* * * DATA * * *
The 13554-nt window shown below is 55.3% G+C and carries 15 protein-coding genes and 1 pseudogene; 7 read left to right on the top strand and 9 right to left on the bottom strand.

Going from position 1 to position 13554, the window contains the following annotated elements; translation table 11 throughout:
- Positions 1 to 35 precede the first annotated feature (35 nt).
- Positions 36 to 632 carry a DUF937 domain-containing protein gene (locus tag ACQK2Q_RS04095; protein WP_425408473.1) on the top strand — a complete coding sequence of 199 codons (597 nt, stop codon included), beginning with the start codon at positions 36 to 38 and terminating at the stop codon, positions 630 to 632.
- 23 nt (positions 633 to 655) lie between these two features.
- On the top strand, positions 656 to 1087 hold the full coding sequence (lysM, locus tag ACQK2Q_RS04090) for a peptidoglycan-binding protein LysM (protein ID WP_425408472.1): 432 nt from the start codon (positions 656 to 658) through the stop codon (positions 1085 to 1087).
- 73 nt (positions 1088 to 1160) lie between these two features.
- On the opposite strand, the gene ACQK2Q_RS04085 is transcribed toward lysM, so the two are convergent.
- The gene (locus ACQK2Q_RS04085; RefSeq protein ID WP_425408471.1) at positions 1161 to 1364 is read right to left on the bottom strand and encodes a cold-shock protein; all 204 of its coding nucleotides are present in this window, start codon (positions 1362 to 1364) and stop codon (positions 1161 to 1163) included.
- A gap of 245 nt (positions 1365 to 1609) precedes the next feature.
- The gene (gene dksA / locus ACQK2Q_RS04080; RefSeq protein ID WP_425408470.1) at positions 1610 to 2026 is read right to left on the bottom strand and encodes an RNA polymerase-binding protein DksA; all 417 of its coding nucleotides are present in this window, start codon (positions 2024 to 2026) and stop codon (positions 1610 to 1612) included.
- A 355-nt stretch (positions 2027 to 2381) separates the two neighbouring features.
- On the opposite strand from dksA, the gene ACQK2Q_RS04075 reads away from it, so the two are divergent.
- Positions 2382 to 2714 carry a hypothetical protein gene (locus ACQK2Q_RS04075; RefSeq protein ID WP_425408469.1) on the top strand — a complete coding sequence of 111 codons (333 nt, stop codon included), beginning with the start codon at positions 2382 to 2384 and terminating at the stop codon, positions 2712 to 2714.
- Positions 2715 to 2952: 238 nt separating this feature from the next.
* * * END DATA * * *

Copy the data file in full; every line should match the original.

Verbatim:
The 13554-nt window shown below is 55.3% G+C and carries 15 protein-coding genes and 1 pseudogene; 7 read left to right on the top strand and 9 right to left on the bottom strand.

Going from position 1 to position 13554, the window contains the following annotated elements; translation table 11 throughout:
- Positions 1 to 35 precede the first annotated feature (35 nt).
- Positions 36 to 632 carry a DUF937 domain-containing protein gene (locus tag ACQK2Q_RS04095; protein WP_425408473.1) on the top strand — a complete coding sequence of 199 codons (597 nt, stop codon included), beginning with the start codon at positions 36 to 38 and terminating at the stop codon, positions 630 to 632.
- 23 nt (positions 633 to 655) lie between these two features.
- On the top strand, positions 656 to 1087 hold the full coding sequence (lysM, locus tag ACQK2Q_RS04090) for a peptidoglycan-binding protein LysM (protein ID WP_425408472.1): 432 nt from the start codon (positions 656 to 658) through the stop codon (positions 1085 to 1087).
- 73 nt (positions 1088 to 1160) lie between these two features.
- On the opposite strand, the gene ACQK2Q_RS04085 is transcribed toward lysM, so the two are convergent.
- The gene (locus ACQK2Q_RS04085; RefSeq protein ID WP_425408471.1) at positions 1161 to 1364 is read right to left on the bottom strand and encodes a cold-shock protein; all 204 of its coding nucleotides are present in this window, start codon (positions 1362 to 1364) and stop codon (positions 1161 to 1163) included.
- A gap of 245 nt (positions 1365 to 1609) precedes the next feature.
- The gene (gene dksA / locus ACQK2Q_RS04080; RefSeq protein ID WP_425408470.1) at positions 1610 to 2026 is read right to left on the bottom strand and encodes an RNA polymerase-binding protein DksA; all 417 of its coding nucleotides are present in this window, start codon (positions 2024 to 2026) and stop codon (positions 1610 to 1612) included.
- A 355-nt stretch (positions 2027 to 2381) separates the two neighbouring features.
- On the opposite strand from dksA, the gene ACQK2Q_RS04075 reads away from it, so the two are divergent.
- Positions 2382 to 2714 carry a hypothetical protein gene (locus ACQK2Q_RS04075; RefSeq protein ID WP_425408469.1) on the top strand — a complete coding sequence of 111 codons (333 nt, stop codon included), beginning with the start codon at positions 2382 to 2384 and terminating at the stop codon, positions 2712 to 2714.
- Positions 2715 to 2952: 238 nt separating this feature from the next.